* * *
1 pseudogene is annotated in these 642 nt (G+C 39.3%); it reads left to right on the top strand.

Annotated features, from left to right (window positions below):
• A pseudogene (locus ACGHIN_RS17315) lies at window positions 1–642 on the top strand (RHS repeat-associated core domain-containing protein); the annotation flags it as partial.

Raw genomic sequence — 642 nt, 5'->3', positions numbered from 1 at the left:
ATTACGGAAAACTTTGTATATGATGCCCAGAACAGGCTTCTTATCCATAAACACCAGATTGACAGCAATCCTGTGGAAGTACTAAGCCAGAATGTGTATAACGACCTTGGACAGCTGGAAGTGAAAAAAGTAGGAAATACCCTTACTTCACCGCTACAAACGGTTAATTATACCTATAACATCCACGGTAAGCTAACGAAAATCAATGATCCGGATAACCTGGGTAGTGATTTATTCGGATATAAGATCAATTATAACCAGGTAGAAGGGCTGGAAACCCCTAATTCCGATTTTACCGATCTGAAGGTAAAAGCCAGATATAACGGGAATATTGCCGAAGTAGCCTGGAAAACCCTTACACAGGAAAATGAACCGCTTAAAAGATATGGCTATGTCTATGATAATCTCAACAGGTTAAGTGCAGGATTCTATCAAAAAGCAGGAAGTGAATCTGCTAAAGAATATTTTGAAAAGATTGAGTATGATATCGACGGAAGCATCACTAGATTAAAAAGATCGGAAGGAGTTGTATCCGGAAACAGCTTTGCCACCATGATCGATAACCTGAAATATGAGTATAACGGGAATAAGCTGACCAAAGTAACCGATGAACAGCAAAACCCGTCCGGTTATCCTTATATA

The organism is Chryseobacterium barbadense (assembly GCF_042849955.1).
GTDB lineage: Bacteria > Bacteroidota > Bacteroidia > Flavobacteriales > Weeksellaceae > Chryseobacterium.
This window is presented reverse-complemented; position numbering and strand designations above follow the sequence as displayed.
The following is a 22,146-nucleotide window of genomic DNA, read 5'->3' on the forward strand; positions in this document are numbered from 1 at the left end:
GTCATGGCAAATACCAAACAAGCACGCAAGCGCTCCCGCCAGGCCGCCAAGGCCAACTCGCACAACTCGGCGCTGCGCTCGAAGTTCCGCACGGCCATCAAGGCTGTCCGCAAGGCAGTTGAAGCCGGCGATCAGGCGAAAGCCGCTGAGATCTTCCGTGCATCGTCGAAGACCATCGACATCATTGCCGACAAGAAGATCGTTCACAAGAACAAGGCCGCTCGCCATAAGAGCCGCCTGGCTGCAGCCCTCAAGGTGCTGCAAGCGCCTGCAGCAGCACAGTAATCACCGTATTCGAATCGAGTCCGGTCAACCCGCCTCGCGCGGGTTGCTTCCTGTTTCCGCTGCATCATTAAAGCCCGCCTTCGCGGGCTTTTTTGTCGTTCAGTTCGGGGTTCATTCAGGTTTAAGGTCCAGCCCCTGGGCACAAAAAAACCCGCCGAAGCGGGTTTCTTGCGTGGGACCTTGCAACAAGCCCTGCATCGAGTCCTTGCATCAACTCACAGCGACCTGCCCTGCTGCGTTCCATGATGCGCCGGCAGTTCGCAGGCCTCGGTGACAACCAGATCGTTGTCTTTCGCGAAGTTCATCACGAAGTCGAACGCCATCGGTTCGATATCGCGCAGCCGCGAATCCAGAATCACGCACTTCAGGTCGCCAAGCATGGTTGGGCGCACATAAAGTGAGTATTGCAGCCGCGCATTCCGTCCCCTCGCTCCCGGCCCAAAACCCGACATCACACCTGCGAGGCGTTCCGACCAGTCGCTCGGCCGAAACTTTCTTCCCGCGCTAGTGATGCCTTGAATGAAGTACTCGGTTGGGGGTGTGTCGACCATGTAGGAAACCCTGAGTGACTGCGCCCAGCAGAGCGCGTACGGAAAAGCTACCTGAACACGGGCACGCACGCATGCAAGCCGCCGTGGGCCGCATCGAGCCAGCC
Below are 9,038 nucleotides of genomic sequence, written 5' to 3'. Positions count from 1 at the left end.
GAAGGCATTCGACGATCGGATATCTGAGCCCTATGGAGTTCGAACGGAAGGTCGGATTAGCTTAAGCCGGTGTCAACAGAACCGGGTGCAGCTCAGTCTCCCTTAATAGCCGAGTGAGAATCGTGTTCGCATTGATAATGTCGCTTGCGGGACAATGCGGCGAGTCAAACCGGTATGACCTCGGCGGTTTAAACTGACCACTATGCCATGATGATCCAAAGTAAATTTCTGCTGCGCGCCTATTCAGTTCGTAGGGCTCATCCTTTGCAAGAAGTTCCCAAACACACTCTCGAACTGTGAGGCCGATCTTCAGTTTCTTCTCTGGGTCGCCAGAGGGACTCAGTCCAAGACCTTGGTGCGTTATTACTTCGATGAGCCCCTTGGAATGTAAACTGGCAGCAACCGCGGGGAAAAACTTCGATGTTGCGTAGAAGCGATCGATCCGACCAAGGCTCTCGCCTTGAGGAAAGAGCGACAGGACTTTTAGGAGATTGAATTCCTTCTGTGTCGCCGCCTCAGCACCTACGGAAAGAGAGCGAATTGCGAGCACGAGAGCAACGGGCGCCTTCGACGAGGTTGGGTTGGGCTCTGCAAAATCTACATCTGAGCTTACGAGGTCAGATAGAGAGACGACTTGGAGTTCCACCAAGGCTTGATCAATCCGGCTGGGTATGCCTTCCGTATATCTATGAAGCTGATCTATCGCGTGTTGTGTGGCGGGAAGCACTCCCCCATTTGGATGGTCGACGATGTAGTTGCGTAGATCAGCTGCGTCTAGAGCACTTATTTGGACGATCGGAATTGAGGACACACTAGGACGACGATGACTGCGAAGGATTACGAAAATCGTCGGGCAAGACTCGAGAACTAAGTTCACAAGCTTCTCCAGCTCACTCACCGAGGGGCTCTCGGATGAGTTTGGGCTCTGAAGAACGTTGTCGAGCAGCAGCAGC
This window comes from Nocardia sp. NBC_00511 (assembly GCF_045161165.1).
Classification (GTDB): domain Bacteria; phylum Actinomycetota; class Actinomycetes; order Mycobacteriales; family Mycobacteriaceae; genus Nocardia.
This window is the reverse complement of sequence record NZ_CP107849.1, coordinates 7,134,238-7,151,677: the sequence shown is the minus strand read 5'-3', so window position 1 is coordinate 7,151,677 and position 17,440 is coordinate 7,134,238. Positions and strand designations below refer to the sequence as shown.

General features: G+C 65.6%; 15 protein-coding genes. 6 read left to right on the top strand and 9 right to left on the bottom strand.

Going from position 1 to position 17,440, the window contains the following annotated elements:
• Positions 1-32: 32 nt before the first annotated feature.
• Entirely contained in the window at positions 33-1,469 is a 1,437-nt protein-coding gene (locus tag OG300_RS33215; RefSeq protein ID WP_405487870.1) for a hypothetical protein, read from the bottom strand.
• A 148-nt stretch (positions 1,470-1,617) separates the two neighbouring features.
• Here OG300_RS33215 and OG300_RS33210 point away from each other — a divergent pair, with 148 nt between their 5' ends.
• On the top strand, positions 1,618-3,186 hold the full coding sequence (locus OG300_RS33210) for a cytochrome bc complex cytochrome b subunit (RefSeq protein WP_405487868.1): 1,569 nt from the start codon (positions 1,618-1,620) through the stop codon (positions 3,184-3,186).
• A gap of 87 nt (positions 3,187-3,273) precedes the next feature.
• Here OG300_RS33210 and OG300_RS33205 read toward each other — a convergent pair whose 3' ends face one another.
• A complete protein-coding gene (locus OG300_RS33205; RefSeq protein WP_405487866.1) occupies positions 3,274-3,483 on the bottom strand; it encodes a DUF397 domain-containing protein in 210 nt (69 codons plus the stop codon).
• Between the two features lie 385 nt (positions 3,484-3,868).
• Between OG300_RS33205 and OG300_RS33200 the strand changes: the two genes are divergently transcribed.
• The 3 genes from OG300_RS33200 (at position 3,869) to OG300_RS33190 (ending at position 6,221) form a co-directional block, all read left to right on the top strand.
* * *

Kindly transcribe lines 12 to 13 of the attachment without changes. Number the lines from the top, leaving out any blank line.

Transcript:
GAAGGCATTCGACGATCGGATATCTGAGCCCTATGGAGTTCGAACGGAAGGTCGGATTAGCTTAAGCCGGTGTCAACAGAACCGGGTGCAGCTCAGTCTCCCTTAATAGCCGAGTGAGAATCGTGTTCGCATTGATAATGTCGCTTGCGGGACAATGCGGCGAGTCAAACCGGTATGACCTCGGCGGTTTAAACTGACCACTATGCCATGATGATCCAAAGTAAATTTCTGCTGCGCGCCTATTCAGTTCGTAGGGCTCATCCTTTGCAAGAAGTTCCCAAACACACTCTCGAACTGTGAGGCCGATCTTCAGTTTCTTCTCTGGGTCGCCAGAGGGACTCAGTCCAAGACCTTGGTGCGTTATTACTTCGATGAGCCCCTTGGAATGTAAACTGGCAGCAACCGCGGGGAAAAACTTCGATGTTGCGTAGAAGCGATCGATCCGACCAAGGCTCTCGCCTTGAGGAAAGAGCGACAGGACTTTTAGGAGATTGAATTCCTTCTGTGTCGCCGCCTCAGCACCTACGGAAAGAGAGCGAATTGCGAGCACGAGAGCAACGGGCGCCTTCGACGAGGTTGGGTTGGGCTCTGCAAAATCTACATCTGAGCTTACGAGGTCAGATAGAGAGACGACTTGGAGTTCCACCAAGGCTTGATCAATCCGGCTGGGTATGCCTTCCGTATATCTATGAAGCTGATCTATCGCGTGTTGTGTGGCGGGAAGCACTCCCCCATTTGGATGGTCGACGATGTAGTTGCGTAGATCAGCTGCGTCTAGAGCACTTATTTGGACGATCGGAATTGAGGACACACTAGGACGACGATGACTGCGAAGGATTACGAAAATCGTCGGGCAAGACTCGAGAACTAAGTTCACAAGCTTCTCCAGCTCACTCACCGAGGGGCTCTCGGATGAGTTTGGGCTCTGAAGAACGTTGTCGAGCAGCAGCAGC
This window comes from Nocardia sp. NBC_00511 (assembly GCF_045161165.1).